Risk Management

  • Published On: December 2, 2010

Often when an insurance company is called upon to pay a product liability claim, it will assert that the coverage provided by the product liability insurance policy is significantly narrower than the policyholder expects. Policyholders should be aware, however, that a number of avenues exist to increase the potential for an insurance recovery, regardless of what the insurance company contends.

Product liability insurance usually is a component of commercial general liability insurance unless it is specifically excluded. In essence, product liability insurance generally covers bodily injury or physical damage to a third party’s property as a result of the policyholder’s work or product. Thus, according to ISO form language, product liability insurance typically covers “all bodily injury and property damage occurring away from premises you own or rent and arising out of your product or your work” and generally requires that the property damage take the form of “physical injury to tangible property.”

A series of exclusions that apply to product liability coverage, however, may significantly narrow the coverage, including that: (1) no coverage exists for repairing or replacing the policyholder’s defective product or work; (2) no coverage for loss in value or use to third party’s property from a product’s failure to function as intended and where property can be restored to use by removal or repair of product; and (3) no coverage for recalls by the policyholder or third parties as a result of a defect.

What Constitutes Physical Damage?

Many coverage disputes involving product liability insurance focus on whether the policyholder’s defective product or work caused “physical” damage to a third party’s property. In these disputes, the insurance company contends that because the policyholder’s defective product did not cause physical damage to another party’s property, no coverage exists. Even where a product has not caused any readily apparent and immediate physical damage to a third party’s property, however, a policyholder may still be able to recover based on the “incorporation doctrine” or for a third party’s repair and removal costs.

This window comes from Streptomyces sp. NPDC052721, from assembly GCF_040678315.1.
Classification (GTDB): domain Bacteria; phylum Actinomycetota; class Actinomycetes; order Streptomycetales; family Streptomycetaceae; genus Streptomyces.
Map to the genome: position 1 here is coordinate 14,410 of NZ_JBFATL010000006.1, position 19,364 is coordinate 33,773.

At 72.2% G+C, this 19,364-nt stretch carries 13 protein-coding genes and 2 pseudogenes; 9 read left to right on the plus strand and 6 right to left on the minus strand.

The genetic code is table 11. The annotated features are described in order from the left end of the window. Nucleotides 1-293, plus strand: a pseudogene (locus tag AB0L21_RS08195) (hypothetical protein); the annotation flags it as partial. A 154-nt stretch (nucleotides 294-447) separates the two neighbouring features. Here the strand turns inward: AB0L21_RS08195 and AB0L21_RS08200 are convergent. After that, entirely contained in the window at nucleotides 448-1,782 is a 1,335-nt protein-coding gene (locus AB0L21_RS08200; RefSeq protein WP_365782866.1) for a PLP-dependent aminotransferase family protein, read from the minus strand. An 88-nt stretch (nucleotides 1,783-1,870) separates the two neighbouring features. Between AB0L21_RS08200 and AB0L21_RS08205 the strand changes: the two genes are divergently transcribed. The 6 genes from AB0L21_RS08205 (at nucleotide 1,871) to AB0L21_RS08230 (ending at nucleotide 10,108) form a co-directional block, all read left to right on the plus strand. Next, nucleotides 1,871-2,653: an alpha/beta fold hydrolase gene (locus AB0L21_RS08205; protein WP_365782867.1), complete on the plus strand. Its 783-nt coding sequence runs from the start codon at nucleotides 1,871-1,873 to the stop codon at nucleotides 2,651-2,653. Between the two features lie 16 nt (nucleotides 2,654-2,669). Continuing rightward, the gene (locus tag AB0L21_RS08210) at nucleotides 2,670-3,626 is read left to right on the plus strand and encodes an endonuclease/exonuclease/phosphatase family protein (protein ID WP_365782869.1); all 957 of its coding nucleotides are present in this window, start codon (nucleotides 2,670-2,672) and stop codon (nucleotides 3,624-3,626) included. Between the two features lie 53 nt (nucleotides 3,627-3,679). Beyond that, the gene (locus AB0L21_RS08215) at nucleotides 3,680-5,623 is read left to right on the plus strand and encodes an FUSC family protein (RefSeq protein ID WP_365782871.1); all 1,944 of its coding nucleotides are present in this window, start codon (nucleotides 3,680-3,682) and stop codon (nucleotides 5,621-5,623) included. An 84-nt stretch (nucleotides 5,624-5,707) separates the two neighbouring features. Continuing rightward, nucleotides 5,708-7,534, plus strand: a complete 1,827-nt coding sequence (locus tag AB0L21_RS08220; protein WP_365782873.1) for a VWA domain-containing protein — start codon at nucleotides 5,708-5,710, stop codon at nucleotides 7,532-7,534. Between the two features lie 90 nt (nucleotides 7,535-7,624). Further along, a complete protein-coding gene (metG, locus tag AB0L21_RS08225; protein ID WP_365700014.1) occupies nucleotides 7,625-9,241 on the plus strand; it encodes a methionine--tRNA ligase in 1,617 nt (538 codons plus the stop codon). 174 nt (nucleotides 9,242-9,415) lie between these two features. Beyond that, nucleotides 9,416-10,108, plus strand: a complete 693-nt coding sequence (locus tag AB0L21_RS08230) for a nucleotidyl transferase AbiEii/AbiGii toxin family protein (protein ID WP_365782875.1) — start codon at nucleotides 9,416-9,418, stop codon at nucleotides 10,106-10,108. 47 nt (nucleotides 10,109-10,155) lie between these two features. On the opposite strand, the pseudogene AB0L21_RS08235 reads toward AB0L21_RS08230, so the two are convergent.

A number of courts have found that even if the defective product did not cause physical damage to a third party’s property, to the extent the removal or repair of a defective product that is integrated into third party property causes damage, then the third party’s costs associated with the defective product’s removal, and repair of any damage caused by that removal, should be covered under product liability insurance. In addition, the costs of removing a product in order to access other covered damage might potentially also be recovered as consequential damages.

The Incorporation Doctrine

Similarly, under the incorporation doctrine, certain courts have found physical property damage based on the defective product being integrated into the third party’s property, even if that integration did not cause any immediate or actual physical damage beyond the integration itself. Thus, in the context of deciding which policy periods should respond to a claim, the Seventh Circuit in Eljer Mfg Inc. v. Liberty Mut. Ins. Co., held that physical property damage occurred to third party property at the time the product (a defective plumbing system) was incorporated into the third party’s property (a house), even if actual harm to the third property did not occur until later.

Although some jurisdictions have disagreed with the Eljer case, its reasoning was adopted and in some cases expanded by a number of other courts. For example, the court in Hoechst Celanese Corp v. Certain Underwriters at Lloyd’s of London, found that physical injury occurred upon installation of defective plumbing and in Shade Foods v. Innovative Prods. Sales & Marketing, Inc., it was determined physical propertydamage occurred when defective almonds were incorporated into a third party cereal company’s products.

In addition, although the costs of a product recall generally are excluded from product liability coverage, to the extent the recall is associated with the repair or removal of a defective product that has already caused damage, coverage may be available for such costs.  Policyholders should not simply accept an insurance company’s determination that no physical property damage has occurred and should be aware of the importance of choosing the right jurisdiction in which to litigate a dispute when the incorporation doctrine or removal and repair costs coverage may be at issue.

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Robert M. Horkovich
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